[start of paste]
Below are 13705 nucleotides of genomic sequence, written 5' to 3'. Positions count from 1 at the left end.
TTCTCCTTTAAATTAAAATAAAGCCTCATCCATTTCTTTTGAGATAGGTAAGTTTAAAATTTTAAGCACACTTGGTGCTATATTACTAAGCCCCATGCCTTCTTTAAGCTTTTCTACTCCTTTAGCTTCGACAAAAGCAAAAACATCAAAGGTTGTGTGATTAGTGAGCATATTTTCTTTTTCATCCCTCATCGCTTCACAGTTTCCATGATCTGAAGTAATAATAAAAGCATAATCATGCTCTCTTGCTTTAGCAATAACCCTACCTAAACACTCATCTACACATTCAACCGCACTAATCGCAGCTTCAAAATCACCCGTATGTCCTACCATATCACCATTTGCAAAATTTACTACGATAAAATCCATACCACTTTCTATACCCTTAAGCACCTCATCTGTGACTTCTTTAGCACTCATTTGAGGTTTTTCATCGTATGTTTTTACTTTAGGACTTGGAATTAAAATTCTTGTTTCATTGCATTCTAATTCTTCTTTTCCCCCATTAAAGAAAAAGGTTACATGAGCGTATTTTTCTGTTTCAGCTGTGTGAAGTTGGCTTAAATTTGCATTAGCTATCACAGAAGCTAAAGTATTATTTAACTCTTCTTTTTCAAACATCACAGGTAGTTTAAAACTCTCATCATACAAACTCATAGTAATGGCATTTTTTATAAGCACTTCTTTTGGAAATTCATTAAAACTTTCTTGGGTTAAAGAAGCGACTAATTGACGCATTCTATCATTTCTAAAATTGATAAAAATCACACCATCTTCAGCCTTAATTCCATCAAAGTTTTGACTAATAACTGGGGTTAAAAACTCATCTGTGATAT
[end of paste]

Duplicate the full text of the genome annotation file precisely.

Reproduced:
Below are 13705 nucleotides of genomic sequence, written 5' to 3'. Positions count from 1 at the left end.
TTCTCCTTTAAATTAAAATAAAGCCTCATCCATTTCTTTTGAGATAGGTAAGTTTAAAATTTTAAGCACACTTGGTGCTATATTACTAAGCCCCATGCCTTCTTTAAGCTTTTCTACTCCTTTAGCTTCGACAAAAGCAAAAACATCAAAGGTTGTGTGATTAGTGAGCATATTTTCTTTTTCATCCCTCATCGCTTCACAGTTTCCATGATCTGAAGTAATAATAAAAGCATAATCATGCTCTCTTGCTTTAGCAATAACCCTACCTAAACACTCATCTACACATTCAACCGCACTAATCGCAGCTTCAAAATCACCCGTATGTCCTACCATATCACCATTTGCAAAATTTACTACGATAAAATCCATACCACTTTCTATACCCTTAAGCACCTCATCTGTGACTTCTTTAGCACTCATTTGAGGTTTTTCATCGTATGTTTTTACTTTAGGACTTGGAATTAAAATTCTTGTTTCATTGCATTCTAATTCTTCTTTTCCCCCATTAAAGAAAAAGGTTACATGAGCGTATTTTTCTGTTTCAGCTGTGTGAAGTTGGCTTAAATTTGCATTAGCTATCACAGAAGCTAAAGTATTATTTAACTCTTCTTTTTCAAACATCACAGGTAGTTTAAAACTCTCATCATACAAACTCATAGTAATGGCATTTTTTATAAGCACTTCTTTTGGAAATTCATTAAAACTTTCTTGGGTTAAAGAAGCGACTAATTGACGCATTCTATCATTTCTAAAATTGATAAAAATCACACCATCTTCAGCCTTAATTCCATCAAAGTTTTGACTAATAACTGGGGTTAAAAACTCATCTGTGATAT